Diabetes is becoming increasingly prevalent in the American population. As more people are diagnosed with the disease, more are facing the sight-threatening risk of diabetic retinopathy. Diabetic retinopathy, which affects the retina, or the light-detecting tissue in the back of the eye, is one of the leading causes of blindness in our country. Though the disease has the potential to be very dangerous and blinding, proper diagnoses, treatment, and management of diabetic retinopathy significantly reduces the risks of vision loss. By working with your eye care provider, primary care doctor, and endocrinologist, cases of diabetic retinopathy can be treated, or even prevented.
What is Diabetic Retinopathy?
In diabetes, long-term elevations in blood sugar levels causes damage to blood vessels throughout the body. Smaller fragile vessels are usually the first to be affected by diabetes, meaning the delicate blood vessels that supply the eye with blood and nutrients are particularly at risk for diabetic damage. In diabetic retinopathy, these retinal vessels begin showing signs of damage that can be observed during a dilated eye evaluation. The signs of diabetic retinopathy can range from mild to severe and sight-threatening. In mild diabetic retinopathy, there may only be small areas of blood leakage, causing tiny hemorrhages to be visible in the retina. As the disease progresses, there can be areas of ischemia, where the retina is not getting enough blood flow, or areas where blood vessels are leaking blood and proteins which results in retinal swelling. If these signs of diabetic retinopathy occur in the macula, or the part of the retina which is responsible for providing us with clear central vision, then significant visual changes can occur. The most severe cases of diabetic retinopathy can result in weak new blood vessels attempting to form. These new blood vessels continue to leak and have the potential to cause even further damage, from a retinal detachment to a large hemorrhage.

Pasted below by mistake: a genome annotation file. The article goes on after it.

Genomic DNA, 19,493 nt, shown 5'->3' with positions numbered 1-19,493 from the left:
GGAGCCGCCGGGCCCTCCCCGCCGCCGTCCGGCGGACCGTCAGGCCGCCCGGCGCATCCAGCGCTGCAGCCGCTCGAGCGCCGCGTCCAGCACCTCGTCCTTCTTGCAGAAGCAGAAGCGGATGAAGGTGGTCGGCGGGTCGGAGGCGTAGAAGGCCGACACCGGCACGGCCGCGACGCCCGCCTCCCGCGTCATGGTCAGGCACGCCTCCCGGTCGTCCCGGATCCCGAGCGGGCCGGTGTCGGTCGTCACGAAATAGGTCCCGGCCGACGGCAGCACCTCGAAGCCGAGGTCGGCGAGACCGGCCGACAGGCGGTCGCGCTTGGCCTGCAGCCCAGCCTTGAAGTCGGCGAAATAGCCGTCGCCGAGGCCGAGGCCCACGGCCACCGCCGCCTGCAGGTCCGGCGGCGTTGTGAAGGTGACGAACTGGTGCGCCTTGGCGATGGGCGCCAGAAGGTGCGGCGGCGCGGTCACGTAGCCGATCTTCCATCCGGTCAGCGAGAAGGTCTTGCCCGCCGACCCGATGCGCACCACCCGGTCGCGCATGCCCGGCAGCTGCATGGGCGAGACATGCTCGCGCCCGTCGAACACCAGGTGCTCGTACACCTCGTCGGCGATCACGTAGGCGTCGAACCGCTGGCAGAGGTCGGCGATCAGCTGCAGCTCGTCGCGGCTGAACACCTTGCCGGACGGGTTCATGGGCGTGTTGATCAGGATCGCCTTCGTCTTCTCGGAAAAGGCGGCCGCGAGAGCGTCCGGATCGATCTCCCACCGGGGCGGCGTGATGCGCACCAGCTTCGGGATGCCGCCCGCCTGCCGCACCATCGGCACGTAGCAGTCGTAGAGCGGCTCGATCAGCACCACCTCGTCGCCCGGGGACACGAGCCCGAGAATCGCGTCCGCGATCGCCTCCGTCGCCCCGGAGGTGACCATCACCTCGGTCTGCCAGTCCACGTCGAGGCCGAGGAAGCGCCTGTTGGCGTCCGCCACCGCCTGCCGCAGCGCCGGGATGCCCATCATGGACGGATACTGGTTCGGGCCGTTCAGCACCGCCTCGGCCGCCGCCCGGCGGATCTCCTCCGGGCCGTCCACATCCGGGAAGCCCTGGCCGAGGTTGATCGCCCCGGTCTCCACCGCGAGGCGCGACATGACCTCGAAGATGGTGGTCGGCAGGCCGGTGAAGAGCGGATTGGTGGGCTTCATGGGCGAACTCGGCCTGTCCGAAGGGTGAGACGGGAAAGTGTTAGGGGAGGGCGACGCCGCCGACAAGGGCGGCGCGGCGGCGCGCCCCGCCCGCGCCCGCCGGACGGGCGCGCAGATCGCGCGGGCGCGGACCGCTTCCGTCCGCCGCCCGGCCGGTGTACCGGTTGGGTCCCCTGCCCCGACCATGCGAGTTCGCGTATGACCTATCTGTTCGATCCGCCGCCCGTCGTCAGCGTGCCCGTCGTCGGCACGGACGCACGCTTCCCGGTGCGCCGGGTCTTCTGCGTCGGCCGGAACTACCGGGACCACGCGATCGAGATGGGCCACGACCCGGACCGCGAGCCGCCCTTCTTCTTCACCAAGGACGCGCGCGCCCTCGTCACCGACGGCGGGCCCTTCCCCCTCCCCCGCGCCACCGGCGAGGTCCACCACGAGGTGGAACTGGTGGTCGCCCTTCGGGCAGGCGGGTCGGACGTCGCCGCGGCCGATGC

Treating Diabetic Retinopathy
Diabetic retinopathy can have symptoms, such as fluctuating visual changes or blurred vision, but many times the condition goes unnoticed until it is very severe. Diabetics should receive annual eye examinations, including a thorough retinal evaluation, to make sure no diabetic retinopathy is present. If diabetic changes are noticed in the eye, the appropriate measures can be taken. Many mild cases of diabetic retinopathy do not warrant immediate action; treatment may simply include monitoring the condition to ensure no further problems arise. In cases where significant retinal swelling has occurred, or a substantial threat to vision is present, a referral to an ophthalmologist may be necessary so injections or laser treatment can potentially prevent vision loss. In any case of diabetic retinopathy, the primary care doctor should be informed so any appropriate systemic treatment changes can be made.
Decreasing Your Risk
When it comes to your risk of developing diabetic retinopathy, there are two main factors that play a role: how long you have been diagnosed with diabetes, and how well the disease is controlled. In poorly controlled diabetes, the blood vessels are more significantly affected and the risk of diabetic retinopathy is increased. Additionally, the longer you have had diabetes, the more likely you are to have some degree of retinopathy. By maintaining proper blood sugar control and visiting your optometrist for your annual diabetic eye examinations, you can take important steps to significantly reduce your risk of vision loss from diabetic retinopathy.